Aside its historical pedigree, the Holy Island of Lindisfarne has an exciting array of wildlife. Its island status protects tidal mudflats, saltmarshes and dunes which together form the Lindisfarne National Nature Reserve.  Rare plants and an abundance of food supplies attract visiting birds from thousands of miles.

Lindisfarne Priory on Holy Island

Lindisfarne Priory on Holy Island


Autumn is the best time to look out for internationally important species of wildfowl and wading birds that overwinter on the reserve. Spot pale-bellied brent geese flying in from Svalbard (Spitsbergen) to spend the winter on Holy Island. pink footed and greylag geese, wigeon, grey plovers and bar-tailed godwits are just some of the island’s other visitors. Grey seals bob in the waters here and can be spotted sunning themselves on the sands, joined by the occasional common seal.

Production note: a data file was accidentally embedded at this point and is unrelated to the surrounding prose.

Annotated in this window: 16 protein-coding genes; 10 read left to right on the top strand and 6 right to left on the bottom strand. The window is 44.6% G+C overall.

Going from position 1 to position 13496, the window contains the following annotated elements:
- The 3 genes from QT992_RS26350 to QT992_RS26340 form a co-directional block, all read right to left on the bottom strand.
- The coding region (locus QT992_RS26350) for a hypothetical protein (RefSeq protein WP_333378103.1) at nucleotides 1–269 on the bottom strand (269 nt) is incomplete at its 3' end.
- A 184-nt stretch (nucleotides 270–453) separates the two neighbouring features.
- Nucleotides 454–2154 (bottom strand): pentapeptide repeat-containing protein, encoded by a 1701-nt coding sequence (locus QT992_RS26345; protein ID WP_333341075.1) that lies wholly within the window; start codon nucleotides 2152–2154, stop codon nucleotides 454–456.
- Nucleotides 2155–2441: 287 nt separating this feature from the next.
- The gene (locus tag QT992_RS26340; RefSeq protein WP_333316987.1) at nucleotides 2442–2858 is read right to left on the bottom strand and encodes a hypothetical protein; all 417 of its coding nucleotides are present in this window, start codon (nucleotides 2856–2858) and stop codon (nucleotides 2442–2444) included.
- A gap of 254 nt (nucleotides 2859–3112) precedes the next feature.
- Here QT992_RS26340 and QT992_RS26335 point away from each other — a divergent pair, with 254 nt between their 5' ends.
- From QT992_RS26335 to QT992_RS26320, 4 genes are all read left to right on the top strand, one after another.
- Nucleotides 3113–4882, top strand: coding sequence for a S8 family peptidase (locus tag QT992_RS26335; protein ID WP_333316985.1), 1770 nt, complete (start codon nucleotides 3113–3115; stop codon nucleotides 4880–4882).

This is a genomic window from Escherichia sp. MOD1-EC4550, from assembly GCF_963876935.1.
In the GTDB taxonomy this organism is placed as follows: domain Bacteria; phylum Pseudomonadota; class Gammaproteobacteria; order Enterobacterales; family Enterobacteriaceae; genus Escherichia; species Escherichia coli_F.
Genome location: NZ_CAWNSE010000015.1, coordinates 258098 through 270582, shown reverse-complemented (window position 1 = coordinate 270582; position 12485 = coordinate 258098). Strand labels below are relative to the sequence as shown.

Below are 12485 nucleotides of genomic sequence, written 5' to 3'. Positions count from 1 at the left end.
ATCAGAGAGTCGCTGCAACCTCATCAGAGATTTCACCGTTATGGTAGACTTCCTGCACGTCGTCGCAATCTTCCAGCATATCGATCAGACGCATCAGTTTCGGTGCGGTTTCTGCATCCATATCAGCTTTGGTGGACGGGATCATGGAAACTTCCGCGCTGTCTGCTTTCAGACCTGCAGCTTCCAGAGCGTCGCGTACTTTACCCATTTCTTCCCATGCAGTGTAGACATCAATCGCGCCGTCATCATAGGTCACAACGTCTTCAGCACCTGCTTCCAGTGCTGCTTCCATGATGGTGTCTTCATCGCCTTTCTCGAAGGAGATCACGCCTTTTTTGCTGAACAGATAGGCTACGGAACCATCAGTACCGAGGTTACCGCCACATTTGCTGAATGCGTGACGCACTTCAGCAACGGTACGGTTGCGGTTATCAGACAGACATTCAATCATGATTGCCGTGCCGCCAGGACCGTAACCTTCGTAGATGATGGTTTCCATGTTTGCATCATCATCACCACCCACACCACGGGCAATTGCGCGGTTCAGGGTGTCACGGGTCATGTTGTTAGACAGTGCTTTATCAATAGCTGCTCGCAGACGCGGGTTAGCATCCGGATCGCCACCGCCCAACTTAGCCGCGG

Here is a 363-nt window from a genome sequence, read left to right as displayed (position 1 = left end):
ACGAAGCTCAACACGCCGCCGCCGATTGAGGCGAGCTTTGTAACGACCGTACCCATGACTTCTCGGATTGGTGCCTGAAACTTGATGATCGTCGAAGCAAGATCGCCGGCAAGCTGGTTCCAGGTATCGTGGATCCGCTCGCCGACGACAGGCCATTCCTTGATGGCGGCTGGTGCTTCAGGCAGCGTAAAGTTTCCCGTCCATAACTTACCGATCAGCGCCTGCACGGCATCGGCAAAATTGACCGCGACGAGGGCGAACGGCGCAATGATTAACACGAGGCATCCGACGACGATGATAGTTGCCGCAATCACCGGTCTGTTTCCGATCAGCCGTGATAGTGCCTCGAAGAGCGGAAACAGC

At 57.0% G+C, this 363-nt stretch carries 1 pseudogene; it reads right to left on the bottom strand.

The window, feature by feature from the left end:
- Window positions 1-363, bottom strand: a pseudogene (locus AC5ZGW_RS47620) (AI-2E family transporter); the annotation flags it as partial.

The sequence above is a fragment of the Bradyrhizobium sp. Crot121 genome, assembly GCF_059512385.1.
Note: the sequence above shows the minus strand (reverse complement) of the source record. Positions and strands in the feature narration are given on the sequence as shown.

A word of caution: Be sure to check for safe crossing times on the causeway's notice board before journeying to Holy Island. Berwick Tourist Information Centre has full details of both the tides and bus service to the island.


Holy Island is perfect for walking with friends and families. Walks on Holy Island is a great guide for anyone looking to visit the Holy Island of Lindisfarne.

The Holy Island of Lindisfarne

Driving along the Holy Island Causeway

Driving along the Holy Island Causeway